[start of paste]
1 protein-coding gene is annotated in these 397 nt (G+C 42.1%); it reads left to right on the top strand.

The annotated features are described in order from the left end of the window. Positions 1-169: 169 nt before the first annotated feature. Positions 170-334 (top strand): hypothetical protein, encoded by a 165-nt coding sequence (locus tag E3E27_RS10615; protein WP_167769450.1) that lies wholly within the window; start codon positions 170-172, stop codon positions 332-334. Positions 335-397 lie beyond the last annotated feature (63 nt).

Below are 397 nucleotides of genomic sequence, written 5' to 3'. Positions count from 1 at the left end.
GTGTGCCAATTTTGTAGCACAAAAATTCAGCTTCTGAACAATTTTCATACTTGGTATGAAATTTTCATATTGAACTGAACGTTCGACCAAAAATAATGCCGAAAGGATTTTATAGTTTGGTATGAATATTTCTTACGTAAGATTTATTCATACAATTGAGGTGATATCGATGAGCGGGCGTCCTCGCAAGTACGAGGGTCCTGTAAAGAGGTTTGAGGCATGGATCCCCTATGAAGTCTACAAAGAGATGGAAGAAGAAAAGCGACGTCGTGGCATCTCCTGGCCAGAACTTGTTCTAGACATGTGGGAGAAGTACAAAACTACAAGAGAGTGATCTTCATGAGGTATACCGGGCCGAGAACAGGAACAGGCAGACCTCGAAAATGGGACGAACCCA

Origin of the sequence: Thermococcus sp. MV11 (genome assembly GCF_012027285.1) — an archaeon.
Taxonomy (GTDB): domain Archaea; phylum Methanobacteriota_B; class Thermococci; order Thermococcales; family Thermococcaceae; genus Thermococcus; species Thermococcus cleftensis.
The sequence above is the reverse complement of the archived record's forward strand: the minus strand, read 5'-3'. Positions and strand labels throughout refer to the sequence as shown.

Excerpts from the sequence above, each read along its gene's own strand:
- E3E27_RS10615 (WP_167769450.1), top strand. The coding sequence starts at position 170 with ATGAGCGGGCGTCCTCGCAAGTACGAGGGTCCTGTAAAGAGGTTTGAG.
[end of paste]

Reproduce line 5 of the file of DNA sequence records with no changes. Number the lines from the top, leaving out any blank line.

Origin of the sequence: Thermococcus sp. MV11 (genome assembly GCF_012027285.1) — an archaeon.